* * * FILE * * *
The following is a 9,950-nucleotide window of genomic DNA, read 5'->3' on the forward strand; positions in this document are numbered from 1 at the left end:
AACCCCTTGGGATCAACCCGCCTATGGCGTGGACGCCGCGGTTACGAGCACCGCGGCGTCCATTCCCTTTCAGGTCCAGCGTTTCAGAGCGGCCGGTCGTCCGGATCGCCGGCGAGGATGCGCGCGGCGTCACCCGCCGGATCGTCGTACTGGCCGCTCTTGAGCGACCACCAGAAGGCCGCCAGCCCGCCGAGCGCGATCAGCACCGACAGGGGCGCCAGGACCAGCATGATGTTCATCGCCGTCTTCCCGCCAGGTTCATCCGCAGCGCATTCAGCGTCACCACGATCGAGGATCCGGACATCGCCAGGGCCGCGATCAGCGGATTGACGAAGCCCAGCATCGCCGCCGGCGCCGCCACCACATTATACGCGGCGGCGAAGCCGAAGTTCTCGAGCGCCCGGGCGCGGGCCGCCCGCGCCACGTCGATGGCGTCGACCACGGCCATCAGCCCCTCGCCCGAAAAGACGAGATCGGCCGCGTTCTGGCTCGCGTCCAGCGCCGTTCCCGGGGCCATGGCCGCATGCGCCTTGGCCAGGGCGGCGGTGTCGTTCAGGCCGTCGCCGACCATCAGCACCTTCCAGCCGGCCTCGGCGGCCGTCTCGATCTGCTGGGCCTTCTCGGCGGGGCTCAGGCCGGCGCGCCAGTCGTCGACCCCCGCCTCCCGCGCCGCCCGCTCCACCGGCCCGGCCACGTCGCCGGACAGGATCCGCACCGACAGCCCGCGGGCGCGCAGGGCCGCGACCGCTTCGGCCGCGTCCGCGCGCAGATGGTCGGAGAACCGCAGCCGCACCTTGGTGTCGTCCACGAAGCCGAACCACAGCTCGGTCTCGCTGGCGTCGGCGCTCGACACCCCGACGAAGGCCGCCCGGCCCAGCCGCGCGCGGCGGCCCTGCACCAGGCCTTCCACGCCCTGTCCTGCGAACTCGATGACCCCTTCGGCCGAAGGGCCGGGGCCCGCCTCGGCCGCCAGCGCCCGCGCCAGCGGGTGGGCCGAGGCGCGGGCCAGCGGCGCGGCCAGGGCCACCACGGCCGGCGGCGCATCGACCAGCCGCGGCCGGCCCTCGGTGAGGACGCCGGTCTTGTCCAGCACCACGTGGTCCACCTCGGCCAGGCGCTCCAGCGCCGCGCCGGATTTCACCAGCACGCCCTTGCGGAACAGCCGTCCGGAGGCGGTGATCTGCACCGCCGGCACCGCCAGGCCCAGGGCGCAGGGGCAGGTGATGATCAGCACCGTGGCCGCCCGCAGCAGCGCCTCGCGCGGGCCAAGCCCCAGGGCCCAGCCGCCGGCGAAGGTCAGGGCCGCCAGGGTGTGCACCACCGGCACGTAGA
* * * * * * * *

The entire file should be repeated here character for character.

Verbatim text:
The following is a 9,950-nucleotide window of genomic DNA, read 5'->3' on the forward strand; positions in this document are numbered from 1 at the left end:
AACCCCTTGGGATCAACCCGCCTATGGCGTGGACGCCGCGGTTACGAGCACCGCGGCGTCCATTCCCTTTCAGGTCCAGCGTTTCAGAGCGGCCGGTCGTCCGGATCGCCGGCGAGGATGCGCGCGGCGTCACCCGCCGGATCGTCGTACTGGCCGCTCTTGAGCGACCACCAGAAGGCCGCCAGCCCGCCGAGCGCGATCAGCACCGACAGGGGCGCCAGGACCAGCATGATGTTCATCGCCGTCTTCCCGCCAGGTTCATCCGCAGCGCATTCAGCGTCACCACGATCGAGGATCCGGACATCGCCAGGGCCGCGATCAGCGGATTGACGAAGCCCAGCATCGCCGCCGGCGCCGCCACCACATTATACGCGGCGGCGAAGCCGAAGTTCTCGAGCGCCCGGGCGCGGGCCGCCCGCGCCACGTCGATGGCGTCGACCACGGCCATCAGCCCCTCGCCCGAAAAGACGAGATCGGCCGCGTTCTGGCTCGCGTCCAGCGCCGTTCCCGGGGCCATGGCCGCATGCGCCTTGGCCAGGGCGGCGGTGTCGTTCAGGCCGTCGCCGACCATCAGCACCTTCCAGCCGGCCTCGGCGGCCGTCTCGATCTGCTGGGCCTTCTCGGCGGGGCTCAGGCCGGCGCGCCAGTCGTCGACCCCCGCCTCCCGCGCCGCCCGCTCCACCGGCCCGGCCACGTCGCCGGACAGGATCCGCACCGACAGCCCGCGGGCGCGCAGGGCCGCGACCGCTTCGGCCGCGTCCGCGCGCAGATGGTCGGAGAACCGCAGCCGCACCTTGGTGTCGTCCACGAAGCCGAACCACAGCTCGGTCTCGCTGGCGTCGGCGCTCGACACCCCGACGAAGGCCGCCCGGCCCAGCCGCGCGCGGCGGCCCTGCACCAGGCCTTCCACGCCCTGTCCTGCGAACTCGATGACCCCTTCGGCCGAAGGGCCGGGGCCCGCCTCGGCCGCCAGCGCCCGCGCCAGCGGGTGGGCCGAGGCGCGGGCCAGCGGCGCGGCCAGGGCCACCACGGCCGGCGGCGCATCGACCAGCCGCGGCCGGCCCTCGGTGAGGACGCCGGTCTTGTCCAGCACCACGTGGTCCACCTCGGCCAGGCGCTCCAGCGCCGCGCCGGATTTCACCAGCACGCCCTTGCGGAACAGCCGTCCGGAGGCGGTGATCTGCACCGCCGGCACCGCCAGGCCCAGGGCGCAGGGGCAGGTGATGATCAGCACCGTGGCCGCCCGCAGCAGCGCCTCGCGCGGGCCAAGCCCCAGGGCCCAGCCGCCGGCGAAGGTCAGGGCCGCCAGGGTGTGCACCACCGGCACGTAGA